Quincy March 1st. 1819
Me dear daughter
Your journal up to the 20th. has as usual given me much pleasure and information; it shows very sufficiently that the great exertions which your situation demands of you, have exhausted your strength and rendered a relaxation absolutely necessary for you; I rejoice therefore that Congress have but three or four days to live; and when that body expires you will be at liberty; and when that body expires fly to me as fast as your strength will bear, If Mr. Adams can come with you it will be still more agreeable, but if the duties of his Office compel him to defend his post, I hope he will follow you as soon as the invasion is over.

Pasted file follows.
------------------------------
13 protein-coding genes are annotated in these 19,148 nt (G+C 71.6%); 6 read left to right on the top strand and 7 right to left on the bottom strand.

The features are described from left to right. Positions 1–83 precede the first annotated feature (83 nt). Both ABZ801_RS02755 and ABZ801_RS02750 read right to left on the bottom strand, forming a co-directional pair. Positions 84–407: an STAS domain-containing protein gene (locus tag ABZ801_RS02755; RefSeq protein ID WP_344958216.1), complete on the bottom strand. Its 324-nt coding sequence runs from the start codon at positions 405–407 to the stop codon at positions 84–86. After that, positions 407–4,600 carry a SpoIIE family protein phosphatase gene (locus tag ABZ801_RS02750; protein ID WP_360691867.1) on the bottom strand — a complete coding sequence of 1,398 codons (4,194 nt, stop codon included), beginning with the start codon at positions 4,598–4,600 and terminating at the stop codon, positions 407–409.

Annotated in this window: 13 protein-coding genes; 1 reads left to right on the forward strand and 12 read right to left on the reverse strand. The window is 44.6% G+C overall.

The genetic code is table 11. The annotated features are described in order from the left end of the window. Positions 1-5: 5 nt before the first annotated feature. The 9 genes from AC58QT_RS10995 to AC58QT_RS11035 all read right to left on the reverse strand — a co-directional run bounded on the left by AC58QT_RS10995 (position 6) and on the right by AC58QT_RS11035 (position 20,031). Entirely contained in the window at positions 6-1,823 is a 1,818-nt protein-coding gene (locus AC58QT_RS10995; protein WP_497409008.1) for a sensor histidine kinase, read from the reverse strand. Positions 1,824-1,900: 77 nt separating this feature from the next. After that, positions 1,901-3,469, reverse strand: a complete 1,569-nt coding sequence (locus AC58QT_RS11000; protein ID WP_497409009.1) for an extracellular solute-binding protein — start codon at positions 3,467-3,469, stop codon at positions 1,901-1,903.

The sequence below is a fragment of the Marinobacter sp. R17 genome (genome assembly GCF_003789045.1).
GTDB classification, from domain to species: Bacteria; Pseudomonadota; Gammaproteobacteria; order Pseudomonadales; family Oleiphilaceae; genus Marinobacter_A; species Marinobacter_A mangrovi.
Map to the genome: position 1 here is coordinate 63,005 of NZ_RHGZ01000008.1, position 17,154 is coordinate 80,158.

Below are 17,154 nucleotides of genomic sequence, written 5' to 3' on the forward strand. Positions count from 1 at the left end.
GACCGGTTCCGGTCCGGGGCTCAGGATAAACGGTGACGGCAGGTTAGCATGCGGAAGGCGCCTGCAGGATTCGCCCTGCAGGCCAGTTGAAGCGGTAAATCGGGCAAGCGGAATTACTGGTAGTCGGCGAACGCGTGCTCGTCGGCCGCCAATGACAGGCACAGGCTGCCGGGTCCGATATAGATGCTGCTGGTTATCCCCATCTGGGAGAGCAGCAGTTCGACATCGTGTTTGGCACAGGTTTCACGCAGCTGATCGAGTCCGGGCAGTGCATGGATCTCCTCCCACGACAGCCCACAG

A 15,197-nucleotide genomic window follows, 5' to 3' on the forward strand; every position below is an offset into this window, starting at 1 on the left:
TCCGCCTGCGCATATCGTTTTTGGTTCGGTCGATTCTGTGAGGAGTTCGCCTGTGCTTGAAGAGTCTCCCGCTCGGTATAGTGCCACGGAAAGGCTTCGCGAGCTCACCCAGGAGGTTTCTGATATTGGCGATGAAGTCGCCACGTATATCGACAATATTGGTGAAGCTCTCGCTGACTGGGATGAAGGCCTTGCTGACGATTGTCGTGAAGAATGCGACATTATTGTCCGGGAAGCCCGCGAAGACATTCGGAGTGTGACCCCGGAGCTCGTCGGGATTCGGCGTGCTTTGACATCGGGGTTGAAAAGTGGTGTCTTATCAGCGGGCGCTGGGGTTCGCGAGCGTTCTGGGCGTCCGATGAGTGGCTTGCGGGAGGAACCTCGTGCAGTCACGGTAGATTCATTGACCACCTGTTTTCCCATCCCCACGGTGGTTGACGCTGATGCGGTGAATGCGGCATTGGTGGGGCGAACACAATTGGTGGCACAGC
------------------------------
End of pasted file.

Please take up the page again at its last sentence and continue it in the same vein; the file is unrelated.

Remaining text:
Ah Susan Clarke! Child of misfortune! I fear She is not sufficiently sensible of her deplorable situation; If Mr. Adams will be so good as to furnish her with 19 or 20 dollars to pay for her family Bible, I will pay it to you on your arrival here, or pay it to his brother—or remit it to him as he may advise.
I rejoice that Ambrister; the Second Jonathan Robbins; has gone into oblivion after his predecessor.
I almost envy you the pleasure of an acquaintance with General Jackson, whom I believe to be one of the most exalted of the choice spirits, both as a Statesman and a warrior.
In the joyful hope and expectation of embracing you is a very short time. / I am your affectionate father
MHi: Adams Papers.